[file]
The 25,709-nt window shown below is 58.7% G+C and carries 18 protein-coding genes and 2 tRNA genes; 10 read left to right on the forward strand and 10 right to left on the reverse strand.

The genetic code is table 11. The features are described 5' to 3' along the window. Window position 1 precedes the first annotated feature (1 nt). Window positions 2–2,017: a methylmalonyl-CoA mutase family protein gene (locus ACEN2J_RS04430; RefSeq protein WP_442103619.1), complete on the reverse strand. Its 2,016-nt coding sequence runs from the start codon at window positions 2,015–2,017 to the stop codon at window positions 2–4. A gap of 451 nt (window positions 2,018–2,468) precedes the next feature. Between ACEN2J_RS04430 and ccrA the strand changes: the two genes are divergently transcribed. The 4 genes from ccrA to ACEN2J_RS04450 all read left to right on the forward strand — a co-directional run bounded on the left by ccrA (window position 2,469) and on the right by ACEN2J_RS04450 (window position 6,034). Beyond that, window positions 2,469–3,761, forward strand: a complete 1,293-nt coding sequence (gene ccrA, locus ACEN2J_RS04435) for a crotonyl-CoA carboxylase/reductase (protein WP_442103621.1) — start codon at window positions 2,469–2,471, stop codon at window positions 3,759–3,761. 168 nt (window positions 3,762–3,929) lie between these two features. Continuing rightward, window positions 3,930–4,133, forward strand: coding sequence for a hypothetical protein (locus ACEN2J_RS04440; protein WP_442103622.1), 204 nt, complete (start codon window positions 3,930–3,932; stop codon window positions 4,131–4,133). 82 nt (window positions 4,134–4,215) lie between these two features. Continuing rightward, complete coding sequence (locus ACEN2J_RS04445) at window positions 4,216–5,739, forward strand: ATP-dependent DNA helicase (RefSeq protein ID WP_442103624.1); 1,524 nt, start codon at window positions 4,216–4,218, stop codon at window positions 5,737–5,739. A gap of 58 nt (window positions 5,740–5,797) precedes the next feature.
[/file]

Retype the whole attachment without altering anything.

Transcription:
The 25,709-nt window shown below is 58.7% G+C and carries 18 protein-coding genes and 2 tRNA genes; 10 read left to right on the forward strand and 10 right to left on the reverse strand.

The genetic code is table 11. The features are described 5' to 3' along the window. Window position 1 precedes the first annotated feature (1 nt). Window positions 2–2,017: a methylmalonyl-CoA mutase family protein gene (locus ACEN2J_RS04430; RefSeq protein WP_442103619.1), complete on the reverse strand. Its 2,016-nt coding sequence runs from the start codon at window positions 2,015–2,017 to the stop codon at window positions 2–4. A gap of 451 nt (window positions 2,018–2,468) precedes the next feature. Between ACEN2J_RS04430 and ccrA the strand changes: the two genes are divergently transcribed. The 4 genes from ccrA to ACEN2J_RS04450 all read left to right on the forward strand — a co-directional run bounded on the left by ccrA (window position 2,469) and on the right by ACEN2J_RS04450 (window position 6,034). Beyond that, window positions 2,469–3,761, forward strand: a complete 1,293-nt coding sequence (gene ccrA, locus ACEN2J_RS04435) for a crotonyl-CoA carboxylase/reductase (protein WP_442103621.1) — start codon at window positions 2,469–2,471, stop codon at window positions 3,759–3,761. 168 nt (window positions 3,762–3,929) lie between these two features. Continuing rightward, window positions 3,930–4,133, forward strand: coding sequence for a hypothetical protein (locus ACEN2J_RS04440; protein WP_442103622.1), 204 nt, complete (start codon window positions 3,930–3,932; stop codon window positions 4,131–4,133). 82 nt (window positions 4,134–4,215) lie between these two features. Continuing rightward, complete coding sequence (locus ACEN2J_RS04445) at window positions 4,216–5,739, forward strand: ATP-dependent DNA helicase (RefSeq protein ID WP_442103624.1); 1,524 nt, start codon at window positions 4,216–4,218, stop codon at window positions 5,737–5,739. A gap of 58 nt (window positions 5,740–5,797) precedes the next feature.